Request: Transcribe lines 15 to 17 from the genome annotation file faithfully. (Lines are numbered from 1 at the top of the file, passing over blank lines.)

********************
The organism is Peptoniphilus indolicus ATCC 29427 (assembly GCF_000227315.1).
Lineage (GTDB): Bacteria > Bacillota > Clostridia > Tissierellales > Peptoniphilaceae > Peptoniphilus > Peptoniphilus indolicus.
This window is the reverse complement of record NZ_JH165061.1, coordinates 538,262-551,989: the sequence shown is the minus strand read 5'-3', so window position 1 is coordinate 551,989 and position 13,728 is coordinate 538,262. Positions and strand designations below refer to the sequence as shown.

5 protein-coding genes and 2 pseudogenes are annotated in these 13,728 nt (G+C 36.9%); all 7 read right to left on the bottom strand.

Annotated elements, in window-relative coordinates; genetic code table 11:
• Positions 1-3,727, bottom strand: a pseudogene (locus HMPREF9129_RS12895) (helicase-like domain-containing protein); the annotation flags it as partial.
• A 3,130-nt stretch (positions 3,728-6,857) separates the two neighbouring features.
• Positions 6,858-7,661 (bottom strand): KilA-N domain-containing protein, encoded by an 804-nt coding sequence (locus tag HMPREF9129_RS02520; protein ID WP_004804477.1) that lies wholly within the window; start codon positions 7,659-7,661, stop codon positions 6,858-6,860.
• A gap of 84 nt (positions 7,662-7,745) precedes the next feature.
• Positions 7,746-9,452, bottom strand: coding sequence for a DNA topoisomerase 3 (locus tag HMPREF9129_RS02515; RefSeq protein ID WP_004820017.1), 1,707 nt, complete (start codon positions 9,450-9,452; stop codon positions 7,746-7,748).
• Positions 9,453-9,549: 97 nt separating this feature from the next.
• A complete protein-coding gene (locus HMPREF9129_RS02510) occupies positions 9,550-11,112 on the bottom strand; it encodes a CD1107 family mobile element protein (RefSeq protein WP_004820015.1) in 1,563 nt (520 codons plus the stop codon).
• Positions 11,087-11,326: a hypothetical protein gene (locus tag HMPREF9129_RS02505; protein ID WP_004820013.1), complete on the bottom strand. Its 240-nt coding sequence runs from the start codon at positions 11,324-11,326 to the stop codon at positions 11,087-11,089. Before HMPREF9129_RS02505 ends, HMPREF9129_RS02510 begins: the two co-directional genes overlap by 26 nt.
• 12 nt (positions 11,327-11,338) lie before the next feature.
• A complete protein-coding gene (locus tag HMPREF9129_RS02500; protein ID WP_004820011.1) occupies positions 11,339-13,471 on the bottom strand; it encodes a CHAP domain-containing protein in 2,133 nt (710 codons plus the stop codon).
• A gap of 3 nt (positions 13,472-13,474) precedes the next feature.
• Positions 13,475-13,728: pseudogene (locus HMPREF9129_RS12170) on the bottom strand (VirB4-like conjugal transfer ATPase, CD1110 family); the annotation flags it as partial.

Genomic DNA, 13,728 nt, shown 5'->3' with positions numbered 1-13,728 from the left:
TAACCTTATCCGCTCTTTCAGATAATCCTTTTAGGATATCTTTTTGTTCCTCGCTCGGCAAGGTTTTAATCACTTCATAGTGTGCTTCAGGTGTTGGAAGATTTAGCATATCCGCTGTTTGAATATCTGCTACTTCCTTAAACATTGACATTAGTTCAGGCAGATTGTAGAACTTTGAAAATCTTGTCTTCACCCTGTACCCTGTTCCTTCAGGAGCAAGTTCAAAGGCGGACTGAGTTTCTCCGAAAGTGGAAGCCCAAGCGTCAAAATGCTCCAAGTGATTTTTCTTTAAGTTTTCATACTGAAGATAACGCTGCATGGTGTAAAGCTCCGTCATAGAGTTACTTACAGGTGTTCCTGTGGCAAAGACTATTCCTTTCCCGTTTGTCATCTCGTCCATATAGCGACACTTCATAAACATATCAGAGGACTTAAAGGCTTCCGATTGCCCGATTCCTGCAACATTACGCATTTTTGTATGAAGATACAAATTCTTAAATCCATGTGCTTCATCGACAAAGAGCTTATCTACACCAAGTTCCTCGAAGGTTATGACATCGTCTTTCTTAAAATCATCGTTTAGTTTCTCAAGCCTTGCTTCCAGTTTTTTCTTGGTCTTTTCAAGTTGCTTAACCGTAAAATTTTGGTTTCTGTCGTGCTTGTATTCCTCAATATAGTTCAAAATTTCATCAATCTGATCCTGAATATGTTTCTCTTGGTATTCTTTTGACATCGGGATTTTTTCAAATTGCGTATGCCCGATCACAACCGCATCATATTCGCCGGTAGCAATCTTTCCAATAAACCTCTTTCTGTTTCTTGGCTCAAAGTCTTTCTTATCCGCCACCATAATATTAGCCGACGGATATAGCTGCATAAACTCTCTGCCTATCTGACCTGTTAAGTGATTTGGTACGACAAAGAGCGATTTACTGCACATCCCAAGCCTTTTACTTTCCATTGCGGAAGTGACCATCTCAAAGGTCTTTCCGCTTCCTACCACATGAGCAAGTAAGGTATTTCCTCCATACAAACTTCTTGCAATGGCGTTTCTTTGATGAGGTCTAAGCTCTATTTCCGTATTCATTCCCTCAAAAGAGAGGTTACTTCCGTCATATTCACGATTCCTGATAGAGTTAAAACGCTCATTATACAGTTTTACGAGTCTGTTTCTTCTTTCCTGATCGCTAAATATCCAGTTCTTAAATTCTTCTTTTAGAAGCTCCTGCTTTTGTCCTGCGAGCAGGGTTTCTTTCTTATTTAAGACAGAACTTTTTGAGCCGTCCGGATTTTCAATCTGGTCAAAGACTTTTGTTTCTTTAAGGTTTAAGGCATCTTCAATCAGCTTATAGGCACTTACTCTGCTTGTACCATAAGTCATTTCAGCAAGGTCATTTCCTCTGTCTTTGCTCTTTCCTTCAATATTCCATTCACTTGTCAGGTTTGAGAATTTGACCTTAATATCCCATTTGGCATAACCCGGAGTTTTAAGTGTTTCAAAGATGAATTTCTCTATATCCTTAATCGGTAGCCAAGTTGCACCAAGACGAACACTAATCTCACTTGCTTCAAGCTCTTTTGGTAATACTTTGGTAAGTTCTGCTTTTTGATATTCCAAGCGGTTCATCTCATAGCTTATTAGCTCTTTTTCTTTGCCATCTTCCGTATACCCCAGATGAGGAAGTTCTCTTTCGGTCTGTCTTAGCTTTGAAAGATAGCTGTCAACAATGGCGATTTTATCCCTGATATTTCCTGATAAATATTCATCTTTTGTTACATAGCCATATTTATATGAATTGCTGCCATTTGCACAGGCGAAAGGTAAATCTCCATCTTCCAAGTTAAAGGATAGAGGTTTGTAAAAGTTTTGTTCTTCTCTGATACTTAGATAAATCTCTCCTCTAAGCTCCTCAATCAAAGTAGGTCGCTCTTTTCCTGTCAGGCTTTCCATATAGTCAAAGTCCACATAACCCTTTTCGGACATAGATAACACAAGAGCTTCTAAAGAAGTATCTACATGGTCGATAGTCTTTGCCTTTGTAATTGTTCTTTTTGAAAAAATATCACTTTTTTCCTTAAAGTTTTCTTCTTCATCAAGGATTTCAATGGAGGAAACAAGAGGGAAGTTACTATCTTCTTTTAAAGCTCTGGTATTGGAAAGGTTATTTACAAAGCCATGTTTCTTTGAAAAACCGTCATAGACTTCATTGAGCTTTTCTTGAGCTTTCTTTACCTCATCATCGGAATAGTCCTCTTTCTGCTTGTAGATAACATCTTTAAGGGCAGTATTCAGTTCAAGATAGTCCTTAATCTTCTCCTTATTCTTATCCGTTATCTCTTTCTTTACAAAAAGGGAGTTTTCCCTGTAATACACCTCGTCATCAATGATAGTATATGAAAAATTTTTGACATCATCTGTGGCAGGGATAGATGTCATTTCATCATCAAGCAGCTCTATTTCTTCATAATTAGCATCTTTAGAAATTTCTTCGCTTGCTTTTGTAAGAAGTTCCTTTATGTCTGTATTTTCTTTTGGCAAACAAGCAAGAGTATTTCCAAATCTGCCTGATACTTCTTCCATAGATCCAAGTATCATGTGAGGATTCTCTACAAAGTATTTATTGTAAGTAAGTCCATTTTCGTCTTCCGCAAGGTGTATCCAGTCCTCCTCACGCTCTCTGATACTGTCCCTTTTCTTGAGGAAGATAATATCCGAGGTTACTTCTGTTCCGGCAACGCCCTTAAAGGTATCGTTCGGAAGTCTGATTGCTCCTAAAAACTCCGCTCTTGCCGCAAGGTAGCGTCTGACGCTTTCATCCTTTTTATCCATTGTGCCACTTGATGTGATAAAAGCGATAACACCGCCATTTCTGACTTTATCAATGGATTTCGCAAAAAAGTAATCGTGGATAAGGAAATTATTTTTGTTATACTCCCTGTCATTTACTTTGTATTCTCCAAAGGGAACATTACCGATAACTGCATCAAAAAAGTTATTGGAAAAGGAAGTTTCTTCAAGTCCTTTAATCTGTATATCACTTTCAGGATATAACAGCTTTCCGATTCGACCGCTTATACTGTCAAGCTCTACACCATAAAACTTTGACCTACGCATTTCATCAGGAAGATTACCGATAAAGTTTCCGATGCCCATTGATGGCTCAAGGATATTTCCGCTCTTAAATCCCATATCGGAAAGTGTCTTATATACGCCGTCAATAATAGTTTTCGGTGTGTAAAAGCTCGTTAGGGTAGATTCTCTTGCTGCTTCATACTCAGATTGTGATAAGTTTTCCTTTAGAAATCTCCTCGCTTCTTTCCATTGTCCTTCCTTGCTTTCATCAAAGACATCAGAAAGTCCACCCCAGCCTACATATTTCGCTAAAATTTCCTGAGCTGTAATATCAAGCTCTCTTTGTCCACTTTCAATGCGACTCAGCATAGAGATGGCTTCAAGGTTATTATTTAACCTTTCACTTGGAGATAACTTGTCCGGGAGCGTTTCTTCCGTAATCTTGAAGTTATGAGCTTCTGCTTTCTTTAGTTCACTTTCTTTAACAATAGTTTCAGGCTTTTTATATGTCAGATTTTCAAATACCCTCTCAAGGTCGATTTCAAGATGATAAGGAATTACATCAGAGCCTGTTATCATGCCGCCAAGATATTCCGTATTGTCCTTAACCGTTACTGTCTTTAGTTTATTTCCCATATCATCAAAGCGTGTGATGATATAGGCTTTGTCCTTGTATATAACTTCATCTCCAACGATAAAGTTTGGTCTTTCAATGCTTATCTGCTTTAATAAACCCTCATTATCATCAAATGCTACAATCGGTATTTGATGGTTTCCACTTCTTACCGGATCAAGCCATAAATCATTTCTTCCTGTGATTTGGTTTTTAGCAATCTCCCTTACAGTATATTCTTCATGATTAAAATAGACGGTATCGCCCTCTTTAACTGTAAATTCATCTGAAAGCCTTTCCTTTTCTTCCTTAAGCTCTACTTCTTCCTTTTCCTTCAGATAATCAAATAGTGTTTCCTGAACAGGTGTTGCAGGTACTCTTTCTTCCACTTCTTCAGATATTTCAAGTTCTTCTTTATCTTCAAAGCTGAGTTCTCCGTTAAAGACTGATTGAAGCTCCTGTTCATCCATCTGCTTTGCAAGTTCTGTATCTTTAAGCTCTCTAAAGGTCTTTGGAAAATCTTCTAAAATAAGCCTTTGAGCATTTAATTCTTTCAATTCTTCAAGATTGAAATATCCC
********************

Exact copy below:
• A complete protein-coding gene (locus tag HMPREF9129_RS02500; protein ID WP_004820011.1) occupies positions 11,339-13,471 on the bottom strand; it encodes a CHAP domain-containing protein in 2,133 nt (710 codons plus the stop codon).
• A gap of 3 nt (positions 13,472-13,474) precedes the next feature.
• Positions 13,475-13,728: pseudogene (locus HMPREF9129_RS12170) on the bottom strand (VirB4-like conjugal transfer ATPase, CD1110 family); the annotation flags it as partial.